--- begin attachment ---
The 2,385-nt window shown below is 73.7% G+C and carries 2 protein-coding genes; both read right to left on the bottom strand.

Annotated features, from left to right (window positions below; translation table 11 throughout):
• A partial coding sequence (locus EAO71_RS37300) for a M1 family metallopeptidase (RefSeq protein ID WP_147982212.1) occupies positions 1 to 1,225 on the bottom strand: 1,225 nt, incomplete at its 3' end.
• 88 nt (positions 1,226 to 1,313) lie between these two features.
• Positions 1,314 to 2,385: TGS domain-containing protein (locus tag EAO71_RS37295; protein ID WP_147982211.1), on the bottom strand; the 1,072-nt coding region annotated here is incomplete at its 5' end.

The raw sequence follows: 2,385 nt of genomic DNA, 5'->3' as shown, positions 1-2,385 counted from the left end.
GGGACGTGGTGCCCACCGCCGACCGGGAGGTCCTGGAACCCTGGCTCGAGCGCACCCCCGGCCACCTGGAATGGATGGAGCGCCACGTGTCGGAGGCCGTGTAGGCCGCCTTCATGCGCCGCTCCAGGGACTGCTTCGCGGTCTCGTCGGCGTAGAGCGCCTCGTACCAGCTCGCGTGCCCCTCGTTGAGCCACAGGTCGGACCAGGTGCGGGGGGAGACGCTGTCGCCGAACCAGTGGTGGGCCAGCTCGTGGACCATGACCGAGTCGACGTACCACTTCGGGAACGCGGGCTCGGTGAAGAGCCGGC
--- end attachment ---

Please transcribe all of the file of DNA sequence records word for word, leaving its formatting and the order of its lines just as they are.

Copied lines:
The 2,385-nt window shown below is 73.7% G+C and carries 2 protein-coding genes; both read right to left on the bottom strand.

Annotated features, from left to right (window positions below; translation table 11 throughout):
• A partial coding sequence (locus EAO71_RS37300) for a M1 family metallopeptidase (RefSeq protein ID WP_147982212.1) occupies positions 1 to 1,225 on the bottom strand: 1,225 nt, incomplete at its 3' end.
• 88 nt (positions 1,226 to 1,313) lie between these two features.
• Positions 1,314 to 2,385: TGS domain-containing protein (locus tag EAO71_RS37295; protein ID WP_147982211.1), on the bottom strand; the 1,072-nt coding region annotated here is incomplete at its 5' end.

The raw sequence follows: 2,385 nt of genomic DNA, 5'->3' as shown, positions 1-2,385 counted from the left end.
GGGACGTGGTGCCCACCGCCGACCGGGAGGTCCTGGAACCCTGGCTCGAGCGCACCCCCGGCCACCTGGAATGGATGGAGCGCCACGTGTCGGAGGCCGTGTAGGCCGCCTTCATGCGCCGCTCCAGGGACTGCTTCGCGGTCTCGTCGGCGTAGAGCGCCTCGTACCAGCTCGCGTGCCCCTCGTTGAGCCACAGGTCGGACCAGGTGCGGGGGGAGACGCTGTCGCCGAACCAGTGGTGGGCCAGCTCGTGGACCATGACCGAGTCGACGTACCACTTCGGGAACGCGGGCTCGGTGAAGAGCCGGC